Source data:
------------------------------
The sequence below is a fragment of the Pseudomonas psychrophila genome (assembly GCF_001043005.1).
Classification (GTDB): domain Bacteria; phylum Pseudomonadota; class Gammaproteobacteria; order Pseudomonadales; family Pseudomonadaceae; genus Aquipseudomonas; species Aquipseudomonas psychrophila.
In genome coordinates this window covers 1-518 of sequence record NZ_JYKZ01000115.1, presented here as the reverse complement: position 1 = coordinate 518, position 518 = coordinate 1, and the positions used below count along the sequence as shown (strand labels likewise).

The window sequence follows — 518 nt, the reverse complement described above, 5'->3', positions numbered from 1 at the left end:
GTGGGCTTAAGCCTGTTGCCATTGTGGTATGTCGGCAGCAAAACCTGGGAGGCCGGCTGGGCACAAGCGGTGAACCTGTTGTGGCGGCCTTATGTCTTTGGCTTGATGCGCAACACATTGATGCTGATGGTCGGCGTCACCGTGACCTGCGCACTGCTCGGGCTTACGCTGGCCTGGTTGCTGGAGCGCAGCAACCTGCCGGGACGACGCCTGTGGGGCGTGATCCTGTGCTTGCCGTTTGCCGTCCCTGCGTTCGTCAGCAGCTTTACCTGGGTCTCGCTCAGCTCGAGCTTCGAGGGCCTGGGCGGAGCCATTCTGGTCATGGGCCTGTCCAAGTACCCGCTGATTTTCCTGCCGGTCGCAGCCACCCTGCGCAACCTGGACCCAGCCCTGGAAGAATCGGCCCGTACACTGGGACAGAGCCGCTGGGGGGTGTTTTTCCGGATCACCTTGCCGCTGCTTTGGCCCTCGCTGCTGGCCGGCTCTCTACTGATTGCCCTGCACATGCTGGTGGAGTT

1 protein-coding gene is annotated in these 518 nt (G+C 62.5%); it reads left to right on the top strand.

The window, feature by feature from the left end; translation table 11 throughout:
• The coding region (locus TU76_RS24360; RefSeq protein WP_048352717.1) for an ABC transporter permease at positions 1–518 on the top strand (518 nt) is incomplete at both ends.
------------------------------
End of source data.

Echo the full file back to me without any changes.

The sequence below is a fragment of the Pseudomonas psychrophila genome (assembly GCF_001043005.1).
Classification (GTDB): domain Bacteria; phylum Pseudomonadota; class Gammaproteobacteria; order Pseudomonadales; family Pseudomonadaceae; genus Aquipseudomonas; species Aquipseudomonas psychrophila.
In genome coordinates this window covers 1-518 of sequence record NZ_JYKZ01000115.1, presented here as the reverse complement: position 1 = coordinate 518, position 518 = coordinate 1, and the positions used below count along the sequence as shown (strand labels likewise).

The window sequence follows — 518 nt, the reverse complement described above, 5'->3', positions numbered from 1 at the left end:
GTGGGCTTAAGCCTGTTGCCATTGTGGTATGTCGGCAGCAAAACCTGGGAGGCCGGCTGGGCACAAGCGGTGAACCTGTTGTGGCGGCCTTATGTCTTTGGCTTGATGCGCAACACATTGATGCTGATGGTCGGCGTCACCGTGACCTGCGCACTGCTCGGGCTTACGCTGGCCTGGTTGCTGGAGCGCAGCAACCTGCCGGGACGACGCCTGTGGGGCGTGATCCTGTGCTTGCCGTTTGCCGTCCCTGCGTTCGTCAGCAGCTTTACCTGGGTCTCGCTCAGCTCGAGCTTCGAGGGCCTGGGCGGAGCCATTCTGGTCATGGGCCTGTCCAAGTACCCGCTGATTTTCCTGCCGGTCGCAGCCACCCTGCGCAACCTGGACCCAGCCCTGGAAGAATCGGCCCGTACACTGGGACAGAGCCGCTGGGGGGTGTTTTTCCGGATCACCTTGCCGCTGCTTTGGCCCTCGCTGCTGGCCGGCTCTCTACTGATTGCCCTGCACATGCTGGTGGAGTT

1 protein-coding gene is annotated in these 518 nt (G+C 62.5%); it reads left to right on the top strand.

The window, feature by feature from the left end; translation table 11 throughout:
• The coding region (locus TU76_RS24360; RefSeq protein WP_048352717.1) for an ABC transporter permease at positions 1–518 on the top strand (518 nt) is incomplete at both ends.